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A Touching Separation

Highland cattle

Written By

Caroline Abels

Written on

November 25 , 2015

For the past eight years, calves at Greenfield Highland Beef in Greensboro and Plainfield have been permanently separated from their mothers through the process of “nose-to-nose weaning,” or “fenceline weaning.” Rather than be removed abruptly from each other, cow and calf are allowed to spend the weaning period on opposite sides of a slatted metal gate, allowing them to touch noses and smell each other before the cow invariably loses interest in her calf and the calf is comfortable on its own.

It’s a process that farm owners Janet Steward and Ray Shatney say is more humane for both calf and cow. They’ve also noticed that calves weaned in this way are bigger and healthier. Here’s how it works:

Highland calves

After seven months of being together on pasture, the calf and its mother are taken into the barnyard, where they are kept on opposite sides of a slatted metal gate. Approximately eight or nine calf-cow pairs live in the barnyard at a time. The weaning process usually takes place in the late fall or early winter, since nearly all of Greenfield Highland’s calves (about 40 new ones a year) are born in the spring.

Ray Shatney with cow

The mother cows are let onto pasture every day, but they’ll come down to the barnyard and check on their offspring three to four times a day. After the initial physical separation, the mothers do engage in the kind of bellowing that’s typical during weaning, but Janet says it’s over sooner than in conventional weaning, when cows and calves are not allowed to see each other and mothers tend to wander extensively, looking for their calf. Ray Shatney pictured.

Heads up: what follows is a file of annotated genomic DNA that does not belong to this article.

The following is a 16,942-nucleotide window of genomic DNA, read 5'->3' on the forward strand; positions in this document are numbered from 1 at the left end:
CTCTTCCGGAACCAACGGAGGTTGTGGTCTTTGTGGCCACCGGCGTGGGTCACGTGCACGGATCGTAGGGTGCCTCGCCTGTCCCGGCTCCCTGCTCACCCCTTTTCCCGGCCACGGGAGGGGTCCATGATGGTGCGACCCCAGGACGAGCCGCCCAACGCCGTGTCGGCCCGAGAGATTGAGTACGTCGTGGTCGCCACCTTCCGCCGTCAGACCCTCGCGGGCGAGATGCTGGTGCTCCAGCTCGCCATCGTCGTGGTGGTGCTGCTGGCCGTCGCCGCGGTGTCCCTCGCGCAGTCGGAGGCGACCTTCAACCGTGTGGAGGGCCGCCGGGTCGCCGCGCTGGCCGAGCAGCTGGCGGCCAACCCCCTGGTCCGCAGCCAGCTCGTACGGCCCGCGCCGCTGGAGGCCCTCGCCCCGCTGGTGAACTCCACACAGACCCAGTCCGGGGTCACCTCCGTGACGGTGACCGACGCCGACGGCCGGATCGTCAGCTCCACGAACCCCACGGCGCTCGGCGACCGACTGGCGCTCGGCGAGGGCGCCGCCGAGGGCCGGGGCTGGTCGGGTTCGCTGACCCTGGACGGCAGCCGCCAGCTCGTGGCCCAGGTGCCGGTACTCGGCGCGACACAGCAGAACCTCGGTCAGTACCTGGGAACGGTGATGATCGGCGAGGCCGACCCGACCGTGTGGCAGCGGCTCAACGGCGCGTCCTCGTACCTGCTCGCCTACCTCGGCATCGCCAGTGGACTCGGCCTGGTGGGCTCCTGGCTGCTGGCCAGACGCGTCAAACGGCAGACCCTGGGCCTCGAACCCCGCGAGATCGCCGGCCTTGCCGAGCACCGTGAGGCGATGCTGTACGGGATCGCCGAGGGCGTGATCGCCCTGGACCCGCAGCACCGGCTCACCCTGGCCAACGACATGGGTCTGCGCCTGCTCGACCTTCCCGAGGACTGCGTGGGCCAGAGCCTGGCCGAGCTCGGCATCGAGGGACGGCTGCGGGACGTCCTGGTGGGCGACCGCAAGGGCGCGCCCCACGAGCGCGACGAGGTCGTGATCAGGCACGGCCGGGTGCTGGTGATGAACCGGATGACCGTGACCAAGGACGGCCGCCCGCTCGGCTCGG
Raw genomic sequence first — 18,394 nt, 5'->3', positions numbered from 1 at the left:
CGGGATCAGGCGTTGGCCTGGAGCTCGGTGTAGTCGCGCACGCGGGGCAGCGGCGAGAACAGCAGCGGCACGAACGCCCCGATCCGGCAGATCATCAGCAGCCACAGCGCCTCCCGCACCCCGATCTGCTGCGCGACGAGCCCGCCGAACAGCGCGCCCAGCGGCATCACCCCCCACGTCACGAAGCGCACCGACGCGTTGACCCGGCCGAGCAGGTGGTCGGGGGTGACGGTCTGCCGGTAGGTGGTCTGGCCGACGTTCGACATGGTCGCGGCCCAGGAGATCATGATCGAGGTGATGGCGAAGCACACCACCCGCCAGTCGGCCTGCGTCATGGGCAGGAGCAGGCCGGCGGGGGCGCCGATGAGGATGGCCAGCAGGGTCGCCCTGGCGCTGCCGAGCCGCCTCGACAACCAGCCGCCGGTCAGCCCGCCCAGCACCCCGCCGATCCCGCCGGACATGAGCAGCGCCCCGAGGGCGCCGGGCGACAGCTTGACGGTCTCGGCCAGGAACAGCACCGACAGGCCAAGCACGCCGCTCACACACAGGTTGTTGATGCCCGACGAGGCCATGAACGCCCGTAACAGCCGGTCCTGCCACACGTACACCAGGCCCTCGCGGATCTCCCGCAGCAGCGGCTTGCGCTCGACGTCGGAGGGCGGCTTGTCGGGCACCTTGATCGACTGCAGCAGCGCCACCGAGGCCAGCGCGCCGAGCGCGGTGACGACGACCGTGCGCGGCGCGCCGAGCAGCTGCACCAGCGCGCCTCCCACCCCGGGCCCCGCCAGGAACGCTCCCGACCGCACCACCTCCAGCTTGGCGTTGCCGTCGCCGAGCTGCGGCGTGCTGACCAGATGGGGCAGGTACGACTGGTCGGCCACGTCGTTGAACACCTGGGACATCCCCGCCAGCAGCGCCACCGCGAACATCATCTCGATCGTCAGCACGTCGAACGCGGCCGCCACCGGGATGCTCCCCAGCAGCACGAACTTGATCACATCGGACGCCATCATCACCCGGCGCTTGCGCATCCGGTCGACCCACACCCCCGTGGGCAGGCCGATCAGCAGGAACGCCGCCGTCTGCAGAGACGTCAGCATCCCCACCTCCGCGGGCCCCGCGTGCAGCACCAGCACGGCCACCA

Highland cow with calf

After 10 days or so, the mothers’ milk production begins to stop and the cows no longer actively come to visit their calves. When the calves no longer call for their mothers and are eating comfortably, they are moved onto a different pasture from their mothers. “We started fenceline weaning more as a humane decision,” Janet says, “but then we began to notice that the calves don’t lose as much weight.” She says the calves are less stressed and eat more than during conventional weaning.

It’s not clear how many other farms in Vermont practice nose-to-nose weaning, or if it’s practiced with farm animal species other than cattle. Janet learned about it at a workshop given by the American Highland Cattle Association. And Ray recalls an incident many years ago that inspired him to adopt the process: “I came home one time, had a calf in the barn down by the road, and its mother was in the middle of Route 16, trying to find it. After that we decided we didn’t want to wean ‘em on Route 16.”

—Text and photos by Caroline Abels, editor,
Vermont’s Local Banquet

About the Author

Caroline Abels

Caroline Abels

Caroline Abels is the editor of Local Banquet and the founder-editor of Humaneitarian.org, a website that inspires people to buy and eat humanely raised meat.

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A quarterly magazine devoted to covering local food, sustainable farming, and the many people building the Vermont food system.

Vermont's Local Banquet Magazine illuminates the connections between local food and Vermont communities. Our stories, interviews, and essays reveal how Vermont residents are building their local food systems, how farmers are faring in a time of great opportunity and challenge, and how Vermont’s agricultural landscape is changing as the localvore movement shapes what is grown and raised here.

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